FishEaters Traditional Catholic Forums

Full Version: Formal (vocal) prayer vs personal (mental) prayer
You're currently viewing a stripped down version of our content. View the full version with proper formatting.
From an old post, never answered:
Quote:      Catholics have no problem embracing both personal, "from the heart," prayer and formal written or repetitious prayer. I am a champ at going through formal prayer, sometimes rotely I am afraid. My question is how much time should one donate to personal prayer? Without excluding formal prayer, is personal prayer more important? Kind of like the foundation of a house?

'Formal' prayer, usually referred to as 'vocal' prayer is important, but 'personal' prayer, i.e. is mental prayer is as important if not more so. I am a Carmelite Tertiary, and whilst we are supposed to say the Little Office and the Rosary every day, we are also supposed to spend at least half an hour a day in personal/mental prayer.

To call it the foundation of a house is quite apt!

The two must feed each other in an ever-ascending spiral until contemplative prayer is reached. Vocal prayer often provides a wonderful springboard into mental prayer, and mental prayer must find a regular rhythm in vocal prayer, especially liturgical prayer. St. Teresa of Avila says that there can be no true vocal prayer without mental prayer simultaneously being involved (see The Way of Perfection; e.g. we cannot pronounce "Our Father" without our hearts immediately producing profound sentiments of love, piety, confidence, gratitude, humility, etc.); otherwise one is simply saying words devoid of contact with God.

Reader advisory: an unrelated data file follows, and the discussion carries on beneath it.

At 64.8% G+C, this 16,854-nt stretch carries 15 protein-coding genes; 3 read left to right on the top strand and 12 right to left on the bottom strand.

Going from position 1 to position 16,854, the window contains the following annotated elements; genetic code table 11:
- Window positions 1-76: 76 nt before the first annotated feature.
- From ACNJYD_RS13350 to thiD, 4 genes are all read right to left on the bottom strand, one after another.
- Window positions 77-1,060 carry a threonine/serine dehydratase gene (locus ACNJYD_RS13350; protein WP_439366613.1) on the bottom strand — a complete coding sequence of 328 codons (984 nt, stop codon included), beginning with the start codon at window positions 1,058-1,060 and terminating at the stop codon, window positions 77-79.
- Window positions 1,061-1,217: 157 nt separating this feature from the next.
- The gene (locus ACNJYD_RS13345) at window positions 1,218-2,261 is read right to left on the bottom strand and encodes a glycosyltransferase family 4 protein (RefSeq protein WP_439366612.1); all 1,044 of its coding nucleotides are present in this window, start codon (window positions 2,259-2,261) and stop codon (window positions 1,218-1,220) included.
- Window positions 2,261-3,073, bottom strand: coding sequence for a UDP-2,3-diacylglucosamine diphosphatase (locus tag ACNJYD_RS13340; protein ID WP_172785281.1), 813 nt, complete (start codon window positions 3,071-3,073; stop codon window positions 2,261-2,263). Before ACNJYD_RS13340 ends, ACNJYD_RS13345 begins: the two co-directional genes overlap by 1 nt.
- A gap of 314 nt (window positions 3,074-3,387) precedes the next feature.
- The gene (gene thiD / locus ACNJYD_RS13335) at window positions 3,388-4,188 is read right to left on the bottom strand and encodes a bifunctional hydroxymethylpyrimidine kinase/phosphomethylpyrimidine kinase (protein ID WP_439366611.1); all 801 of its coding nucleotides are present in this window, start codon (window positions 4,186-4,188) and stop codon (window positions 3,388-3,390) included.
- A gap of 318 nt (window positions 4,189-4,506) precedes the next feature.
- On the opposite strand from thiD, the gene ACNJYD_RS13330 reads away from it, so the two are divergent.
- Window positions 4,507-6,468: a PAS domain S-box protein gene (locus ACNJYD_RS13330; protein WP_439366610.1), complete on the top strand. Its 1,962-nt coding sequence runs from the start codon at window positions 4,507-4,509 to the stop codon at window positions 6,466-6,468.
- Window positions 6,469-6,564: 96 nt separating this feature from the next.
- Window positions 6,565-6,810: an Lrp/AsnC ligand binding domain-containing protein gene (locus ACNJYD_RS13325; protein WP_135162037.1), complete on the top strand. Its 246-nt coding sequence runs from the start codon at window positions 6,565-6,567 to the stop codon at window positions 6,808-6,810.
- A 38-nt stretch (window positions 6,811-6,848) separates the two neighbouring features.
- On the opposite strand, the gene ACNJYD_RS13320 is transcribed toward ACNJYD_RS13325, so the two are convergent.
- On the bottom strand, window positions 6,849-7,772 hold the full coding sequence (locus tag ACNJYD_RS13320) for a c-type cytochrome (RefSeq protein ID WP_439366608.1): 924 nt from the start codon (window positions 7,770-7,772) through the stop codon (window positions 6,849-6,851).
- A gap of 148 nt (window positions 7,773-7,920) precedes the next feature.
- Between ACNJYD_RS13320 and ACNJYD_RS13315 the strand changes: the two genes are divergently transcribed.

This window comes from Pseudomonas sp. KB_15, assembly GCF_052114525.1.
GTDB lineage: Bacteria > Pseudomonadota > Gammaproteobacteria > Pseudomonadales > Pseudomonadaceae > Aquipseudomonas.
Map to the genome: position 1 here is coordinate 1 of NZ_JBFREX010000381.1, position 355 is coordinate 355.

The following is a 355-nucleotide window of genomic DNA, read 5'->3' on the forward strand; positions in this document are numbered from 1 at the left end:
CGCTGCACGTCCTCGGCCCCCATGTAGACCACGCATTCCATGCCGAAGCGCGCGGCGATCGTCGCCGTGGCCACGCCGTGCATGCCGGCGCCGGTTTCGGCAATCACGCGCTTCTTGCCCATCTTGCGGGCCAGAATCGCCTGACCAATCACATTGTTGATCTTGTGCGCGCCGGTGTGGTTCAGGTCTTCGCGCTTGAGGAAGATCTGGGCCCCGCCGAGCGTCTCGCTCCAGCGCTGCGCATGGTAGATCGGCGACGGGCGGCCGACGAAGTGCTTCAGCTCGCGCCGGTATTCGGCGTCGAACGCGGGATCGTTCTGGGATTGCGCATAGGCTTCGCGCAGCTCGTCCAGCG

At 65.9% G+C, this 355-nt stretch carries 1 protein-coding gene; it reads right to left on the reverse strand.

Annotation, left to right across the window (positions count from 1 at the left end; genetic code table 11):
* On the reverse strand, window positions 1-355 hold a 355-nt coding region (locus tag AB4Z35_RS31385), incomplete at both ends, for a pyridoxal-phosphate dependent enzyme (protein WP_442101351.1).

Vocal prayer remains used throughout the entire spiritual life even in the contemplative stages (but mental prayer is not, for eventually, mental prayer is replaced by predominantly contemplative prayer although sometimes the contemplative must revert back to some form of mental prayer, usually affective prayer where the heart predominates and the mind is mostly silent or focused on one affection or thought). This is the opinion of the major 20th century spiritual theologians who synthesized the Western traditions of spirituality on the prayer life, especially the teachings of the Carmelite and Dominican traditions.
If you are thinking about what you are saying while you are praying vocally then you are practicing mental prayer according to St Theresa of Avila.
Smile Smile Smile
I usually say a mental prayer of my intentions, followed by vocal prescribed prayers like the Hail Mary or Our Father


Sent from my iPhone using Tapatalk